had it for a while. XPS has promised it for planes, and their
literature makes it sound like it's available now, but I can't seem to
find a place to buy it -- which suggests it's not ready yet.
Doug, I agree that a 120 mS reaction time to a sudden one-time externa
stimulus is exceptional - but you're overlooking a major factor. Ther
are many situations where we input periodic (rhythmically repetitive
control inputs for RC models, a classic example being a rolling harrier
In these cases, it may take a lot longer than 120 mS to implement th
first finger movement, but the subsequent rhythmic movements can easil
be timed to considerably greater accuracy than 120 mS by anyone - n
need for special super-fast reflexes.
There are also many situations when we anticipate an upcoming contro
input in advance, and therefore can time it to much higher precisio
than 120 mS. For instance, if you put your model into a snap-roll o
spin, you anticipate the point at which you need to input correctiv
control inputs to stop the roll or spin at the desired heading.
Several years ago I worked as an engineer on a team designing a hig
quality loudspeaker system with internal DSP processing. We wanted t
find out if such a speaker could be used as a live monitor by musician
while they played their music. In order to find out if the latency/dela
from the processing in the speaker would be an issue in this situation
I took one of my electric guitars in to work one day and did some quic
experiments playing scales and groups of sixteenth notes through a pur
delay line (with adjustable delay) to see how much delay mattered.
What I found surprised me. A mere 20 mS of delay was quite detectable
and had a deteriorating effect on my ability to play. 15 mS was abou
the threshold where I couldn't quite be sure if I could detect the dela
or not. Below 10 mS, I couldn't feel the effect of the added delay
Anything over 30 mS was really nasty - it became increasingly impossibl
for me to play the guitar at all as the delay was turned up beyond thi
Keep in mind I'm no Van Halen. My guitar playing is amateurish and m
top speed is not particularly fast as guitarists go. And even so, 20 m
was unacceptably large for me. Surely 15 mS would have been too much fo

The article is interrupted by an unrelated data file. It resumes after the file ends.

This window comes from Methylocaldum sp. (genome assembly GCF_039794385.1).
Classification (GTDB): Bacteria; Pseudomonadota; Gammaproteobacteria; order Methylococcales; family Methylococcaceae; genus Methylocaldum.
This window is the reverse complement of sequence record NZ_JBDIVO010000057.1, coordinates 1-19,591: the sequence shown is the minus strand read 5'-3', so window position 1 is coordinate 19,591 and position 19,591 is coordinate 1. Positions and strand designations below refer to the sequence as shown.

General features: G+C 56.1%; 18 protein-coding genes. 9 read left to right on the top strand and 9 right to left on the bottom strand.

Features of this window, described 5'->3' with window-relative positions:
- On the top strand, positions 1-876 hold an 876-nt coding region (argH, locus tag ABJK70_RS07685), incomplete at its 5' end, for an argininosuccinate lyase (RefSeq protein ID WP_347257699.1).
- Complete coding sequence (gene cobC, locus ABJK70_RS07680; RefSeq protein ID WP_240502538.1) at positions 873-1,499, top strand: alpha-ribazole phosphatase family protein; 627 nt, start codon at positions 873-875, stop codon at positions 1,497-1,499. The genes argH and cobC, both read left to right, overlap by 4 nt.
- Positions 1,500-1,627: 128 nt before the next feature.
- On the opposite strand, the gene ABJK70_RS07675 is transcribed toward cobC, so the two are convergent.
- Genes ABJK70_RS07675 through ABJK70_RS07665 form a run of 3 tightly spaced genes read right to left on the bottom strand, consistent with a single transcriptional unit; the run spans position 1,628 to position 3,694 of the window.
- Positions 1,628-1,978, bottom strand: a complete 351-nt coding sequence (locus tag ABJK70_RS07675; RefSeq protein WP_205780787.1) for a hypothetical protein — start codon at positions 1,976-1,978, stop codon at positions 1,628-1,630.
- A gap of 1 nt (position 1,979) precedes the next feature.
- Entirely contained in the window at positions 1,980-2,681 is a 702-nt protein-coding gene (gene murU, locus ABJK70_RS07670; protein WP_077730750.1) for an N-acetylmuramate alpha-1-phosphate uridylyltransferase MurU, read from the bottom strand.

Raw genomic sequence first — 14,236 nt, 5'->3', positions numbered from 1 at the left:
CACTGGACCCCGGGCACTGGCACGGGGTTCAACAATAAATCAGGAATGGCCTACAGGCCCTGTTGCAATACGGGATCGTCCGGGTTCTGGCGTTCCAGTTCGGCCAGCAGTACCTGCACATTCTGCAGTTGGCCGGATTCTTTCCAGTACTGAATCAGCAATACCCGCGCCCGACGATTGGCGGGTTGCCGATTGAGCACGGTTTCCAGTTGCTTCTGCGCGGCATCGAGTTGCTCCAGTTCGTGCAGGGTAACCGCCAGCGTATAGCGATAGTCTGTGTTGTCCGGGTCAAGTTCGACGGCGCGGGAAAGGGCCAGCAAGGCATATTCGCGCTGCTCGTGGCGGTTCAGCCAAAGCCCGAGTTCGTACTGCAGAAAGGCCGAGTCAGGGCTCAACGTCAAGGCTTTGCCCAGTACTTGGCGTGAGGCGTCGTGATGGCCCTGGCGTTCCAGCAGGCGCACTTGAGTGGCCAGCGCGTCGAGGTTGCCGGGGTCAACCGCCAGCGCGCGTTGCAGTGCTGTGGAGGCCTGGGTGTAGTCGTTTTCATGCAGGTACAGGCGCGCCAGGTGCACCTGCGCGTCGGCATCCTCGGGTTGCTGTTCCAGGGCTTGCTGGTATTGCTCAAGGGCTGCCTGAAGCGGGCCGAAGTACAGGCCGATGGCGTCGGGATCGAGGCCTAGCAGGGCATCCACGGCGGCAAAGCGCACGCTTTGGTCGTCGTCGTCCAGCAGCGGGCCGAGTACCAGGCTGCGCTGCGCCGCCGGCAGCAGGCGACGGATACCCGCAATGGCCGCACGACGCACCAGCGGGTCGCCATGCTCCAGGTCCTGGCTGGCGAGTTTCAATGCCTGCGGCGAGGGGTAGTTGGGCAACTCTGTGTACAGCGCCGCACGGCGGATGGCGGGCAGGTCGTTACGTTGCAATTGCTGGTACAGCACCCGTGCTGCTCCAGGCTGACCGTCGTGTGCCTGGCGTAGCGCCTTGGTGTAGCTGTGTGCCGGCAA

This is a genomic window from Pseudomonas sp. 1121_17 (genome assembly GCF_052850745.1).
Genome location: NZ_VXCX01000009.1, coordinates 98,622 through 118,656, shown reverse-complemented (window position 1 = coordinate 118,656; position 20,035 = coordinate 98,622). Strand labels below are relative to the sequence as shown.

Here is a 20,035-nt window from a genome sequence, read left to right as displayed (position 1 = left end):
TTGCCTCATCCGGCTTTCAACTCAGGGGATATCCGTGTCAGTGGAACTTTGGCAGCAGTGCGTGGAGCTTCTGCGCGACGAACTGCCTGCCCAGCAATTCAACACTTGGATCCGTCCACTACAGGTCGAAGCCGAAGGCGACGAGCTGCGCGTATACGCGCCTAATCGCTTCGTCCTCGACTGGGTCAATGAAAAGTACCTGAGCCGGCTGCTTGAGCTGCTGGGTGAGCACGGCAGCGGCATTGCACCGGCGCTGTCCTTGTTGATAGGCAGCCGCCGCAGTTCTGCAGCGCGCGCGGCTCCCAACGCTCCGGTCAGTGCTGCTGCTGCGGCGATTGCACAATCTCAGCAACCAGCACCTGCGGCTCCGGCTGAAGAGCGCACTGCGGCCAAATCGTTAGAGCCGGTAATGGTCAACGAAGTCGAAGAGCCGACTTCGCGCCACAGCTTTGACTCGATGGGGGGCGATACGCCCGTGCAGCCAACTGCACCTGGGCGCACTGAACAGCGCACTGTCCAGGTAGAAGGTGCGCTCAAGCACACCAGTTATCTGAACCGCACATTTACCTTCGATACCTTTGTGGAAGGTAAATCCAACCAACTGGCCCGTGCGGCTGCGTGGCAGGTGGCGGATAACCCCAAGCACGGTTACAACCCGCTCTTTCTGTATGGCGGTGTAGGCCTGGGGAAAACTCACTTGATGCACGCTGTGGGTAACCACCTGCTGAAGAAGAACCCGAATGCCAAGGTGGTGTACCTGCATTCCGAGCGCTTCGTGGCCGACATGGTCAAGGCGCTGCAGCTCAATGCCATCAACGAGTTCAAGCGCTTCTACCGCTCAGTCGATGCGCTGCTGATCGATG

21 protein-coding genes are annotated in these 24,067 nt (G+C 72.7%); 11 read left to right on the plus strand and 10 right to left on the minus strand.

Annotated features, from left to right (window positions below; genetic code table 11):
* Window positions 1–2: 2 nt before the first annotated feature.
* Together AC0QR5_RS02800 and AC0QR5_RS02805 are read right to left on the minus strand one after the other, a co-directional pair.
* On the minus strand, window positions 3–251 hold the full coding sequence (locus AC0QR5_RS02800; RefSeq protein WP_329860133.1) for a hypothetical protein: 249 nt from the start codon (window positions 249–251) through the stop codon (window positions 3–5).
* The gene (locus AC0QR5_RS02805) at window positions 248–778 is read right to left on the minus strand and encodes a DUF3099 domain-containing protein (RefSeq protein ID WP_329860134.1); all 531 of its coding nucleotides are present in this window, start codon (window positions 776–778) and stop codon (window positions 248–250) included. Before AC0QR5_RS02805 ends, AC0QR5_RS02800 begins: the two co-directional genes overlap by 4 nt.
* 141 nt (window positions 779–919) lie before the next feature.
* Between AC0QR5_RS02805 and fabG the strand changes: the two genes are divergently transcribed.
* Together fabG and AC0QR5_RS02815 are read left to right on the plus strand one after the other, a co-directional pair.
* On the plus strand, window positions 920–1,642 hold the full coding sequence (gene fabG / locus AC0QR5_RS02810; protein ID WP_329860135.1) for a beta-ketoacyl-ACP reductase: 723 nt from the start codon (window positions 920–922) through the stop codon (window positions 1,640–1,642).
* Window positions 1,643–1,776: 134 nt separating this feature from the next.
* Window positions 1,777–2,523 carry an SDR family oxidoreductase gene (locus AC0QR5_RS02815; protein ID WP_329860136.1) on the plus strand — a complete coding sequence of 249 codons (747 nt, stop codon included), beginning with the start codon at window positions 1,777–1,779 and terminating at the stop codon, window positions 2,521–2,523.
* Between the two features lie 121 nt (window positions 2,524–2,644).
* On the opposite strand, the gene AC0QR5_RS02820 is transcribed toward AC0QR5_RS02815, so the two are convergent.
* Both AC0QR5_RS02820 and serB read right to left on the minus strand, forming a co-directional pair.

someone with better guitar technique than myself.
So is 120 mS delay in an RC transmitter an issue? Perhaps not whe
we're using slow servos with 200 mS delay of their own, and almos
certainly not if the transmitter is being used to fly a sedate mode
with inherently slow responses. But the guys who fly twitchy 3
helicopters with lightning-fast 70mS tail rotor servos say they can fee
the difference. And I can see no reason not to believe them.
I CAN say for sure that I can feel the difference in latency between
model flown with 5 V DC power to the servos and the same model flow
immediately afterwards with 6 V DC to the servos, because I tried thi
on a .40 size electric model with a switching BEC that let me try bot
voltages by simply moving a jumper. If you look at typical servo specs
they often pick up about 40 to 50 mS of additional delay at 5 V compare
to 6 V. And I could easily feel this difference when, for instance
flying snap-rolls or spins: at 6V the model would stop snappin
noticeably sooner after I neutralized the controls. If in doubt,
highly encourage you to try it yourself - I was using a $8 switching BE
from United Hobbies, so there is not much cost outlay in trying th
I'll take your word for it. :) I have little personal experience wit
Doug McLaren Wrote:
A very good po>
I'm not so sure...most 2.4 GHz FHSS RF links we use have the odd shor
dropout that simply isn't of much consequence. Anyone who's used
cordless phone or a Wi Fi ethernet card has probably experienced thes
little glitches. They simply don't matter in the applications mentione